Halle, No One Believes In The One Drop Rule . . .
Anyone who knows how to add, knows that something, plus something else, doesn't equal something or something else, it equals something and something else . . . But when it comes to African ancestry, math, as well as reason, goes awry. Racial designations, not only made a whole African out of 1/32 of one, it also claimed that an African can’t produce a human being since, 3/5 of a person, can never reproduce with enough whole people, to produce a whole person . . . A ball of confusion, used to perpetrate the idea that, African blood is a contaminant.
What Halle Berry was probably trying to say is that race is a significant factor in the life of a person of African descent, no matter the degree of black or white. From that she wants us to conclude that, because she shares this experience with her daughter, it is in the best interest of her daughter, to remain in her custody. Which is not necessarily the case.
The most important thing for a child, who is of African descent, is to be raised by someone who values them, and who appreciates who they are. When a parent highly values their child, the child adopts that point of view, so when the world devalues them, they know that the trouble is with the world, and not with them.
Barack Obama’s mother must have done something right. She raised two children of color, both of whom have significant professional accomplishments, have intact marriages, and are socially well connected, and she was white. An Oprah show profiled a white woman who had three sons of her own, and adopted two sons, a *Diasporan, and an Asian, home schooled all of them, and all of them tested off the charts, gaining admission to every Ivy League college they applied to.
Nevertheless, bi-racial children, raised by a white parent, experience a uniquely intense exclusion because, their parent can't share their status with them. And depending on the child’s appearance, the child can actually diminish their parent's status. This is a hard and painful pill to swallow; and it takes a sympathetic, and intelligent parent, to guide their child through.
One man described he angst, when his son said, “dad, I really do believe that I am white.” Halle describes her racial identity talk from her mother, it involved facing a mirror and being asked, “what do you see when you look in the mirror? You see what everyone else sees. They don’t know who your mother is, and they aren’t going to care.” Similarly, a brown-skinned woman, whose child appeared white, allowed him to ignore her, while talking with his white friends, during a visit with his father, who is white; but she put him on notice that it would be the last time he would get away with disowning her . . .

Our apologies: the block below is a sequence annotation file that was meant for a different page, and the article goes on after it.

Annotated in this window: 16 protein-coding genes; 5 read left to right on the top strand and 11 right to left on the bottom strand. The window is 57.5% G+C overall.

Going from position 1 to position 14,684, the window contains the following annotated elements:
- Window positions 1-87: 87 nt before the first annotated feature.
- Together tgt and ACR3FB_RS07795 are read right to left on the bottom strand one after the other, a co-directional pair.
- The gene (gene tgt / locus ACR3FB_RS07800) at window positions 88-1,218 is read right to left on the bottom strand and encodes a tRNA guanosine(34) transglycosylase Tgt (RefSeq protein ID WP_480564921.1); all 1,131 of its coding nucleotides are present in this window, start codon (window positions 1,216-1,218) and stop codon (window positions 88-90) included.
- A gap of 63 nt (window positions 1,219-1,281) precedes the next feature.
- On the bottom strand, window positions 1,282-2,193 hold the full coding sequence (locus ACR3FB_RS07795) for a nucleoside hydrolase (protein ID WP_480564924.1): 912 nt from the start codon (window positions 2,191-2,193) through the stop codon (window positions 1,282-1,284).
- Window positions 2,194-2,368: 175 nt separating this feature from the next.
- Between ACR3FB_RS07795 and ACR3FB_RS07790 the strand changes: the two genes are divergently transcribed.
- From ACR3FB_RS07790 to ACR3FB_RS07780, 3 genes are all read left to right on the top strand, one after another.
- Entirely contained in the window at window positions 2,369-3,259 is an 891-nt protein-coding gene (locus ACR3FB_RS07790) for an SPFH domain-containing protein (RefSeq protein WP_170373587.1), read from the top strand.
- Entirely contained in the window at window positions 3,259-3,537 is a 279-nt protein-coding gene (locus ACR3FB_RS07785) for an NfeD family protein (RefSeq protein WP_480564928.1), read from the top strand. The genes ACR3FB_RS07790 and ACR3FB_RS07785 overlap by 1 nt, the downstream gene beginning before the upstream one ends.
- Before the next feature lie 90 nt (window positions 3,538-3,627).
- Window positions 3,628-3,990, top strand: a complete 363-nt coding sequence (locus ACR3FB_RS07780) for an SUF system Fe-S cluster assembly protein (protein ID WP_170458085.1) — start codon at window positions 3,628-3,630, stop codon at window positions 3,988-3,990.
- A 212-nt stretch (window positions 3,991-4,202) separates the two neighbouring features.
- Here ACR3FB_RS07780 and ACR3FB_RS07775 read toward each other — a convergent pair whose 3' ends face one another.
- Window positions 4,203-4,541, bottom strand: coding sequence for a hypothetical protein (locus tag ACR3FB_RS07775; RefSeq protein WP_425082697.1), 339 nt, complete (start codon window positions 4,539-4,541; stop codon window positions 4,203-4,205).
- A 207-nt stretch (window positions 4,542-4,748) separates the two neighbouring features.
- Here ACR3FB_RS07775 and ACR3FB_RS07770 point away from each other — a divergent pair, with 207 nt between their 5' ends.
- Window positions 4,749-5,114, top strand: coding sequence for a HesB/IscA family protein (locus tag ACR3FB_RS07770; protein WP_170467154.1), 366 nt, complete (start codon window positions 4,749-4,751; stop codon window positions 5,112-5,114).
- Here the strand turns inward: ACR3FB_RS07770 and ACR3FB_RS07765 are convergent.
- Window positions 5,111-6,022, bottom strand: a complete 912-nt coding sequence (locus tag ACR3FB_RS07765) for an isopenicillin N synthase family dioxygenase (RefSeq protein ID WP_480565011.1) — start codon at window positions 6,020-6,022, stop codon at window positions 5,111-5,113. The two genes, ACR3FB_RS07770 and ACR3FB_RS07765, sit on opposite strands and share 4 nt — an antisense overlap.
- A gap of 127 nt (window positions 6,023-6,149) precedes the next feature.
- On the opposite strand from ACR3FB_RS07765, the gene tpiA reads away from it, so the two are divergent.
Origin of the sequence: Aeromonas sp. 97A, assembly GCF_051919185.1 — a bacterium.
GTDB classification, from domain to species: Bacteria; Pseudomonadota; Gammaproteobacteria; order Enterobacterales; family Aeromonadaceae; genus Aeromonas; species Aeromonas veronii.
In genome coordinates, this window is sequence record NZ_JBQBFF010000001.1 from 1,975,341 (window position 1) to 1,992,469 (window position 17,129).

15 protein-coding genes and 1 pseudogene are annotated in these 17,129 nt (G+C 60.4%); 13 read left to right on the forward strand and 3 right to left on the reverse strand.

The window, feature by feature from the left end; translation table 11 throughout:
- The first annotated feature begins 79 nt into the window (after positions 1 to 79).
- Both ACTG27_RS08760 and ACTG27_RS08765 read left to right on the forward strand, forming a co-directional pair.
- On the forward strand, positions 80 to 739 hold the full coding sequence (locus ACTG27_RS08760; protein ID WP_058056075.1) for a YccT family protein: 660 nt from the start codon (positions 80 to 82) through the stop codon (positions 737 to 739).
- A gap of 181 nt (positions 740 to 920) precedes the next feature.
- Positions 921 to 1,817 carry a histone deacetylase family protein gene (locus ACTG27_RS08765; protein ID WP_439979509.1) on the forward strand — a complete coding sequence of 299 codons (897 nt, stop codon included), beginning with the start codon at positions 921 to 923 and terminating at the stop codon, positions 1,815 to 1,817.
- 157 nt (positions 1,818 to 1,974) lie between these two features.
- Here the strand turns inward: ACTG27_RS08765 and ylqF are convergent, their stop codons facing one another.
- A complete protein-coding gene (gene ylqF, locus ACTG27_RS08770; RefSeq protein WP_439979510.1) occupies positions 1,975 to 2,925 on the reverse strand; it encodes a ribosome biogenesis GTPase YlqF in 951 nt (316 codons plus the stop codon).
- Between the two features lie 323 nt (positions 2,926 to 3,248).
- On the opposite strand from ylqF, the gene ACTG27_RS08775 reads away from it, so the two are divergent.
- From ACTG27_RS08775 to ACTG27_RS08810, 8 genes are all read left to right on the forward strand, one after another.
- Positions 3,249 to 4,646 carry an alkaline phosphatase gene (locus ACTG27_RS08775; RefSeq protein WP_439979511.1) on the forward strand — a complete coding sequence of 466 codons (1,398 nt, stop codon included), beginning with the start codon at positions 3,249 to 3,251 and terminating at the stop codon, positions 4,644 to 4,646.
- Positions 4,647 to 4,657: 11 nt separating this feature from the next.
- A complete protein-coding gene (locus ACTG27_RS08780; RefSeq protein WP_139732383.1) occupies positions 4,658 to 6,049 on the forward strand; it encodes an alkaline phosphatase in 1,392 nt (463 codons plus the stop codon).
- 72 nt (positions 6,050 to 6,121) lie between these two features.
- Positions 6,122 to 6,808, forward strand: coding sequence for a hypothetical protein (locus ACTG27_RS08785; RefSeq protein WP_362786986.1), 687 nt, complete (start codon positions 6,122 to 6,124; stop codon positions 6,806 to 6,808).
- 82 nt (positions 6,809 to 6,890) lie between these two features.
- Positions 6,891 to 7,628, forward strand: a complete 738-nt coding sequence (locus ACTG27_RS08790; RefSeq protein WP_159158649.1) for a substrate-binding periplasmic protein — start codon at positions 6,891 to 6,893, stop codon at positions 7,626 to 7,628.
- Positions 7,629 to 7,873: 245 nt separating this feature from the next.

The trauma of racism makes It easy for a person of African descent to confuse their attitude about their race, with their desire to escape abuse. Consequently, a Diasporan may claim they want to be white, when what they really want is respect, fairness, appreciation, inclusion . . .
The comments from Halle’s camp infer that Gabriel Aubry can’t meet this challenge because he denigrates people of African descent, he purportedly called her the n-word, and he insists that their daughter is white. If true, this could be a problem, because it could signal the child that her father rejects part of who she is. However, a denying white parent is no more damaging than a hysterical bi-racial parent, claiming racial identity is defined in one drop . . . Now how confusing is that.
While Halle’s mother described the real race test in America, namely, you will be to people what they see; she left out a significant part of it, namely, what race means to the observer. Not everyone devalues African ancestry. She also left out what the subject makes of it, namely, if you have a strong sense of who you are, like Barack Obama, Michael Jordan, Beyonce Knowles, Benjamin Carson, Oprah, George Washington Carver — you can be yourself, so hard, and so steady, that the reality of who you are, overwhelms the lie . . .
*Diasporan: A descendant of a survivor of the African Diaspora